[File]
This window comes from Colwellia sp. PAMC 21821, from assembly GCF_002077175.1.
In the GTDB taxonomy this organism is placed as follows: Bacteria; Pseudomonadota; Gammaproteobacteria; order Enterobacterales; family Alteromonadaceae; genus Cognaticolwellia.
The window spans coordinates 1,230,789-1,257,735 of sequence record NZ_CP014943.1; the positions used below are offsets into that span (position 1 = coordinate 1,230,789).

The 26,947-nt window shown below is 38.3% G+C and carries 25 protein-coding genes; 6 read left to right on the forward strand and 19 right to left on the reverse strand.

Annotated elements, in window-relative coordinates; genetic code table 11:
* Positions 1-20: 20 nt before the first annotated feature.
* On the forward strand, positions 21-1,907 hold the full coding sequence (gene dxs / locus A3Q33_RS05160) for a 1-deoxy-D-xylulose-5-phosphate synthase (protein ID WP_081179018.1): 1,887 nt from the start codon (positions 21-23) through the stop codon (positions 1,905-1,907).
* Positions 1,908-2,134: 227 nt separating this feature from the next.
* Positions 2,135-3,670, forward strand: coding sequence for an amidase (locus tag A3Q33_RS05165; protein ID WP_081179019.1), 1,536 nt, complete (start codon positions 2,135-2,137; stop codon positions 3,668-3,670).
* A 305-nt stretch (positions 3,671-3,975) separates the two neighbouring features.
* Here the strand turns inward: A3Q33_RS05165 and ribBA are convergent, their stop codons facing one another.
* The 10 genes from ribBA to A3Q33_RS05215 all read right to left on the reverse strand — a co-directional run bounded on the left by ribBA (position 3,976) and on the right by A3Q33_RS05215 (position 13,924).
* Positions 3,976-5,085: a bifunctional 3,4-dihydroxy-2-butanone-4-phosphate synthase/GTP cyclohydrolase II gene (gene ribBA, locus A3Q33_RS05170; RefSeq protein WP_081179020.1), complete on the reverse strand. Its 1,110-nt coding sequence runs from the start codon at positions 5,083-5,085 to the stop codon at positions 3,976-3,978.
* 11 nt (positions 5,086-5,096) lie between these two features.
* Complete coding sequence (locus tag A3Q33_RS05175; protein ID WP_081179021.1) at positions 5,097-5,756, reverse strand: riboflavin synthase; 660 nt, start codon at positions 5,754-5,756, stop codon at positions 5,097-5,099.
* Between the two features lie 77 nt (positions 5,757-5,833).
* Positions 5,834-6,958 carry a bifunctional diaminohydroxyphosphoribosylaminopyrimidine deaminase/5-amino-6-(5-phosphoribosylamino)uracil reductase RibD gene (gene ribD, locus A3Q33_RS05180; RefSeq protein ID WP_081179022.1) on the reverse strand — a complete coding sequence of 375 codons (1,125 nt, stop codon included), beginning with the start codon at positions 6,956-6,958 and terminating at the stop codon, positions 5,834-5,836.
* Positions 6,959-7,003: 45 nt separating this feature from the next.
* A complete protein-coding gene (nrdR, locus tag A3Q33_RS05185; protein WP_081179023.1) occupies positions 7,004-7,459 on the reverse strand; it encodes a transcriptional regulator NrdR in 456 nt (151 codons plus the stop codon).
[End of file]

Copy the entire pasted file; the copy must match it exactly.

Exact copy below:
This window comes from Colwellia sp. PAMC 21821, from assembly GCF_002077175.1.
In the GTDB taxonomy this organism is placed as follows: Bacteria; Pseudomonadota; Gammaproteobacteria; order Enterobacterales; family Alteromonadaceae; genus Cognaticolwellia.
The window spans coordinates 1,230,789-1,257,735 of sequence record NZ_CP014943.1; the positions used below are offsets into that span (position 1 = coordinate 1,230,789).

The 26,947-nt window shown below is 38.3% G+C and carries 25 protein-coding genes; 6 read left to right on the forward strand and 19 right to left on the reverse strand.

Annotated elements, in window-relative coordinates; genetic code table 11:
* Positions 1-20: 20 nt before the first annotated feature.
* On the forward strand, positions 21-1,907 hold the full coding sequence (gene dxs / locus A3Q33_RS05160) for a 1-deoxy-D-xylulose-5-phosphate synthase (protein ID WP_081179018.1): 1,887 nt from the start codon (positions 21-23) through the stop codon (positions 1,905-1,907).
* Positions 1,908-2,134: 227 nt separating this feature from the next.
* Positions 2,135-3,670, forward strand: coding sequence for an amidase (locus tag A3Q33_RS05165; protein ID WP_081179019.1), 1,536 nt, complete (start codon positions 2,135-2,137; stop codon positions 3,668-3,670).
* A 305-nt stretch (positions 3,671-3,975) separates the two neighbouring features.
* Here the strand turns inward: A3Q33_RS05165 and ribBA are convergent, their stop codons facing one another.
* The 10 genes from ribBA to A3Q33_RS05215 all read right to left on the reverse strand — a co-directional run bounded on the left by ribBA (position 3,976) and on the right by A3Q33_RS05215 (position 13,924).
* Positions 3,976-5,085: a bifunctional 3,4-dihydroxy-2-butanone-4-phosphate synthase/GTP cyclohydrolase II gene (gene ribBA, locus A3Q33_RS05170; RefSeq protein WP_081179020.1), complete on the reverse strand. Its 1,110-nt coding sequence runs from the start codon at positions 5,083-5,085 to the stop codon at positions 3,976-3,978.
* 11 nt (positions 5,086-5,096) lie between these two features.
* Complete coding sequence (locus tag A3Q33_RS05175; protein ID WP_081179021.1) at positions 5,097-5,756, reverse strand: riboflavin synthase; 660 nt, start codon at positions 5,754-5,756, stop codon at positions 5,097-5,099.
* Between the two features lie 77 nt (positions 5,757-5,833).
* Positions 5,834-6,958 carry a bifunctional diaminohydroxyphosphoribosylaminopyrimidine deaminase/5-amino-6-(5-phosphoribosylamino)uracil reductase RibD gene (gene ribD, locus A3Q33_RS05180; RefSeq protein ID WP_081179022.1) on the reverse strand — a complete coding sequence of 375 codons (1,125 nt, stop codon included), beginning with the start codon at positions 6,956-6,958 and terminating at the stop codon, positions 5,834-5,836.
* Positions 6,959-7,003: 45 nt separating this feature from the next.
* A complete protein-coding gene (nrdR, locus tag A3Q33_RS05185; protein WP_081179023.1) occupies positions 7,004-7,459 on the reverse strand; it encodes a transcriptional regulator NrdR in 456 nt (151 codons plus the stop codon).